- Johannes CB, Le TK, Zhou X, Johnston JA, Dworkin RH. The prevalence of chronic pain in United States adults: results of an Internet-based survey. J Pain. 2010 Nov;11(11):1230-9.
- Kerns RD, Otis J, Rosenberg R, Reid MC. Veterans’ reports of pain and associations with ratings of health, health-risk behaviors, affective distress, and use of the healthcare system. J Rehabil Res Dev. 2003 Sep-Oct;40(5):371-9.
- Narouze S, Souzdalnitski D. Obesity and chronic pain: systematic review of prevalence and implications for pain practice. Reg Anesth Pain Med. 2015 Mar-Apr;40(2):91-111.
- Stubbs B, Koyanagi A, Thompson T, Veronese N, Carvalho AF, Solomi M, et al. The epidemiology of back pain and its relationship with depression, psychosis, anxiety, sleep disturbances, and stress sensitivity: Data from 43 low- and middle-income countries. Gen Hosp Psychiatry. 2016 Nov – Dec;43:63-70.
- Otis JD, Keane TM, Kerns RD. An examination of the relationship between chronic pain and post-traumatic stress disorder. J Rehabil Res Dev. 2003 Sep-Oct;40(5):397-405.
Psychological interventions for management of chronic pain are a useful approach according to a review of 35 studies. (2012 – https://www.cochranelibrary.com/cdsr/doi/10.1002/14651858.CD007407.pub3/full?highlightAbstract=pain&highlightAbstract=management&highlightAbstract=chronic&highlightAbstract=manag)
Psychological interventions can reduce pain and catastrophizing beliefs, and improve pain self-efficacy for management, particularly in older adults according to a recent systematic review and meta-analysis of 22 studies. (2018 – https://jamanetwork.com/journals/jamainternalmedicine/article-abstract/2680318)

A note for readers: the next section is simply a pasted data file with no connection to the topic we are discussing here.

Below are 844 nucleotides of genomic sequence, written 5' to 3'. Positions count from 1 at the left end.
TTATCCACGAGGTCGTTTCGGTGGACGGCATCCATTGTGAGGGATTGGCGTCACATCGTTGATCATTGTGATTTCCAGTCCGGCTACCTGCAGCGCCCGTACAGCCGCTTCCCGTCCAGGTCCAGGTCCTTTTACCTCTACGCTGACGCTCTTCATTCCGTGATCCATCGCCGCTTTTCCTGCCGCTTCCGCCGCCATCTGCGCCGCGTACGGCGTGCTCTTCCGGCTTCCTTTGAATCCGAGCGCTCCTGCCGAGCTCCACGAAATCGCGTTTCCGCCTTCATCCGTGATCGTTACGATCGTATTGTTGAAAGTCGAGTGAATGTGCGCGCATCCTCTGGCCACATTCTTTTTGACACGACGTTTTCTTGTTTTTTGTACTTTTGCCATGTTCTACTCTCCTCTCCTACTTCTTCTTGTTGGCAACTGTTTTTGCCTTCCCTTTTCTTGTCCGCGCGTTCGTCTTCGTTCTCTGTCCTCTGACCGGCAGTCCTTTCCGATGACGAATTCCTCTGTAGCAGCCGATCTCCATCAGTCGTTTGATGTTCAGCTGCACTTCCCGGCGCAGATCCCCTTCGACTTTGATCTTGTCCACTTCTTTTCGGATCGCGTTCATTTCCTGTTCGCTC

The PROMIS(r) Pain Interference instrument (adult) measures the self-reported consequences of pain on relevant aspects of a personÕs life and may include the extent to which pain hinders engagement with social, cognitive, emotional, physical, and recreational activities. Pain Interference also incorporates items probing sleep and enjoyment in life, though the item bank only contains one sleep item. The Pain Interference short form is universal rather than disease-specific. The Pain Interference items utilize a 7Ðday recall period (items include the phrase “the past 7 days”).
The PROMIS Adult Short Form v1.0 Ð Pain Interference 6b has been created as an independent instrument on this CDE website due to its unique question content. The original short form (6b) was constructed by the domain team with a focus on representing the range of the trait and also representing the content of the item bank. Domain experts reviewed short forms to give input on the relevance of each item. The original short forms are 6-10 items long. Psychometric properties and clinical input were both used and likely varied in importance across domains.
In addition, there are Pain Interference 4a, 6a, and 8a short forms, where items were selected based on rankings using two psychometric criteria: (1) maximum interval information; and (2) CAT simulations. Item rankings were similar for both criteria. These 4-item, 6-item and 8-item forms have been selected so that the items are nested (e.g., the 8-item form is the 6-item form plus two additional items). The 4a, 6a, and 8a short forms can be administered individually or as part of a PROMIS Profile (see PROMIS-29, 43 or 57 Profiles).
In selecting between short forms, the difference is instrument length. The reliability and precision of the short forms is highly similar. If you are working with an adult sample in which you wanted the most precise measure, select the 8a short form. If you are working in an adult sample in which you expected huge variability in a domain area and wanted different subdomains covered, you should select the 6b short form.
Excerpted from: https://cde.drugabuse.gov/instrument/0a47fbff-5f72-2281-e050-bb89ad4358ae